While Rothbauer spent 10 days in a medically induced coma and another six days in the cardiac unit of the same hospital, she unwittingly racked up over $100,000 in health care bills.
Megan Rothbauer, a 30-year-old from Madison, WI, was unconscious when she was taken to the emergency room on Sept. 9. Channel 3000 reports that, while Rothbauer spent 10 days in a medically induced coma and another six days in the cardiac unit of the same hospital, she unwittingly racked up over $100,000 in health care bills. The issue is not that Rothbauer is uninsured. Rather, she was taken to a hospital that was not covered by her insurance and is now facing bankruptcy.
This issue, known as “balance billing” is a common practice in health care. According to the Huffington Post, most people believe that, with medical insurance, they are protected from debilitating financial loss from everyday medical incident to catastrophic accidents or illnesses. Balanced billing simply means that the health provider is able ot collect whatever portion of the provider’s bill that the insurance company did not pay on behalf of the patient. This is not a co-pay or a deductible. It is the entire unpaid balance.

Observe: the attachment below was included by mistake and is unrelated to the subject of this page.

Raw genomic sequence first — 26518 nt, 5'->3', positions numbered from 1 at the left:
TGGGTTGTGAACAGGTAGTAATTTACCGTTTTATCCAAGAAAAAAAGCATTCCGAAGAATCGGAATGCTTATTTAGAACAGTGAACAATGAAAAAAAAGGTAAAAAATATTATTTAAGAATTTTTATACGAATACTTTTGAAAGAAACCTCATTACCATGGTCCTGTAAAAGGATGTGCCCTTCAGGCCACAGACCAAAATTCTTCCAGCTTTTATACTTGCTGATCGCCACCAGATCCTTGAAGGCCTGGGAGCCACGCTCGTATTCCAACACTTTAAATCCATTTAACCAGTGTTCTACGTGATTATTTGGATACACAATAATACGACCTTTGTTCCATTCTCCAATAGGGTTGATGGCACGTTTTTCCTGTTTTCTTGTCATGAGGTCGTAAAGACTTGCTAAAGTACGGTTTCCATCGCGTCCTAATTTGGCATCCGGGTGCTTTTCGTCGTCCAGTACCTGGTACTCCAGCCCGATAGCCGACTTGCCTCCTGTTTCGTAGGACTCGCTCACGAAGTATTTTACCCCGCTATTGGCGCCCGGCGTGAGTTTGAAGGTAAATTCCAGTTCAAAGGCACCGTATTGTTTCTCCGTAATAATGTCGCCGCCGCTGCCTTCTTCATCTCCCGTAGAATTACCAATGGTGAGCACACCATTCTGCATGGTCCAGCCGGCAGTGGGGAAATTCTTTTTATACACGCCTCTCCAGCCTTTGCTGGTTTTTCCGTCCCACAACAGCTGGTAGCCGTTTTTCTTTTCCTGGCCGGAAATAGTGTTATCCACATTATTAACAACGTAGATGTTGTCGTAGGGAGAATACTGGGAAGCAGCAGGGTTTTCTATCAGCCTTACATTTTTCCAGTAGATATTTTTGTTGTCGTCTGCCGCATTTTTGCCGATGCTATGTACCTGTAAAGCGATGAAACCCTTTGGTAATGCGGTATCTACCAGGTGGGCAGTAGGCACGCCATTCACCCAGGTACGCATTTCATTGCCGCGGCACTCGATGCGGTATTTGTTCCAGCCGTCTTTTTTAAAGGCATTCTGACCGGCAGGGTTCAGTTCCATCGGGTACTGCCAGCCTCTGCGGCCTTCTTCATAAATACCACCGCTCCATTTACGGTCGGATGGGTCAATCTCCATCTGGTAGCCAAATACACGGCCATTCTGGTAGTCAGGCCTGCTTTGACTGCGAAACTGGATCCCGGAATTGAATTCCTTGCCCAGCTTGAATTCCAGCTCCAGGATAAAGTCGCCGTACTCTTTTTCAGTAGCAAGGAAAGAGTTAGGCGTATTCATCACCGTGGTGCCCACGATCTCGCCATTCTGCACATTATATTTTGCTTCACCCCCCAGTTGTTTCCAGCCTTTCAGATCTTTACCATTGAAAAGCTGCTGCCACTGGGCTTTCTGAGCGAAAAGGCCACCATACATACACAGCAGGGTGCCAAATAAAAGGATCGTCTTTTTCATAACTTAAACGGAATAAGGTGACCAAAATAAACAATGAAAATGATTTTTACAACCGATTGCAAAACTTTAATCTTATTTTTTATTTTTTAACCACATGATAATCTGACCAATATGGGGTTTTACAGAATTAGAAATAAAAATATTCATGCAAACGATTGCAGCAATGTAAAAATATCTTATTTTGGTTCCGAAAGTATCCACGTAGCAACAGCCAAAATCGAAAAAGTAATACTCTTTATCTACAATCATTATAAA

In general, it is legal for health care providers to bill patients. Kaiser Family Foundation reports that only 13 states have restrictions on balance billing. These restrictions are limited to specific scenarios and emergency services are only specifically protected in four states. Wisconsin does not have any legal restrictions on balance billing by providers outside of the insurance network.
Rothbauer was billed for about $98,000 of unpaid bills from the hospital, which does not include additional bills from each provider. Her insurance company, Blue Cross Blue Shield, has helped negotiate down the bill from the hospital. Rothbauer is now excused from 90 percent of that bill.
Still, with her other bills she’s facing, Rothbauer has $50,000 in bills and her only way to handle it is by declaring bankruptcy. With more and more individuals being covered under Obamacare, cases of balance billing may become even more frequent and public.